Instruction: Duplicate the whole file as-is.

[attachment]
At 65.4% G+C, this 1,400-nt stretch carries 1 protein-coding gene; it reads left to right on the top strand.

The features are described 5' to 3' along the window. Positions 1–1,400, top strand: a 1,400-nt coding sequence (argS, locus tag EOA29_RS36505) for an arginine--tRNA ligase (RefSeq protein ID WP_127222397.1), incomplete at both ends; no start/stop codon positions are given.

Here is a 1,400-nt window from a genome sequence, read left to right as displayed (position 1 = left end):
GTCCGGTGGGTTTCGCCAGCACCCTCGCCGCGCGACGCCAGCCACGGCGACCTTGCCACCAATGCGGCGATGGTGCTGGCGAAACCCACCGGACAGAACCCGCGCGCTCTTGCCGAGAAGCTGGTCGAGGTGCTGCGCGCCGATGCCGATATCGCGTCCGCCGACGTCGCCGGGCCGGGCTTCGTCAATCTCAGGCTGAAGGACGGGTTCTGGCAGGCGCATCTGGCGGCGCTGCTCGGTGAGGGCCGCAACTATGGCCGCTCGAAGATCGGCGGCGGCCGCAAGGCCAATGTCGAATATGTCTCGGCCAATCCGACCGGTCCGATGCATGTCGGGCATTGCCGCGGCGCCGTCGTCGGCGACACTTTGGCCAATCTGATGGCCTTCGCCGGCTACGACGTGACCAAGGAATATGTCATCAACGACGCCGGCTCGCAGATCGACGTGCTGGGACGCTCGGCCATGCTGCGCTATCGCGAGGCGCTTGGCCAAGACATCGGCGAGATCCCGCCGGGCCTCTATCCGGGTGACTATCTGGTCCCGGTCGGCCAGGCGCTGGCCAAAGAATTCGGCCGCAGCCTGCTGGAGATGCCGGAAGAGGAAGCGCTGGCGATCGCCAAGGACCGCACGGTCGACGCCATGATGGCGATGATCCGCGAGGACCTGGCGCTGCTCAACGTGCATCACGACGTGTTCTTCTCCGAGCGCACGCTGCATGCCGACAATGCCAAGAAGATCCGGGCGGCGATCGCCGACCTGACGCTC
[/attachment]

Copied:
At 65.4% G+C, this 1,400-nt stretch carries 1 protein-coding gene; it reads left to right on the top strand.

The features are described 5' to 3' along the window. Positions 1–1,400, top strand: a 1,400-nt coding sequence (argS, locus tag EOA29_RS36505) for an arginine--tRNA ligase (RefSeq protein ID WP_127222397.1), incomplete at both ends; no start/stop codon positions are given.

Here is a 1,400-nt window from a genome sequence, read left to right as displayed (position 1 = left end):
GTCCGGTGGGTTTCGCCAGCACCCTCGCCGCGCGACGCCAGCCACGGCGACCTTGCCACCAATGCGGCGATGGTGCTGGCGAAACCCACCGGACAGAACCCGCGCGCTCTTGCCGAGAAGCTGGTCGAGGTGCTGCGCGCCGATGCCGATATCGCGTCCGCCGACGTCGCCGGGCCGGGCTTCGTCAATCTCAGGCTGAAGGACGGGTTCTGGCAGGCGCATCTGGCGGCGCTGCTCGGTGAGGGCCGCAACTATGGCCGCTCGAAGATCGGCGGCGGCCGCAAGGCCAATGTCGAATATGTCTCGGCCAATCCGACCGGTCCGATGCATGTCGGGCATTGCCGCGGCGCCGTCGTCGGCGACACTTTGGCCAATCTGATGGCCTTCGCCGGCTACGACGTGACCAAGGAATATGTCATCAACGACGCCGGCTCGCAGATCGACGTGCTGGGACGCTCGGCCATGCTGCGCTATCGCGAGGCGCTTGGCCAAGACATCGGCGAGATCCCGCCGGGCCTCTATCCGGGTGACTATCTGGTCCCGGTCGGCCAGGCGCTGGCCAAAGAATTCGGCCGCAGCCTGCTGGAGATGCCGGAAGAGGAAGCGCTGGCGATCGCCAAGGACCGCACGGTCGACGCCATGATGGCGATGATCCGCGAGGACCTGGCGCTGCTCAACGTGCATCACGACGTGTTCTTCTCCGAGCGCACGCTGCATGCCGACAATGCCAAGAAGATCCGGGCGGCGATCGCCGACCTGACGCTC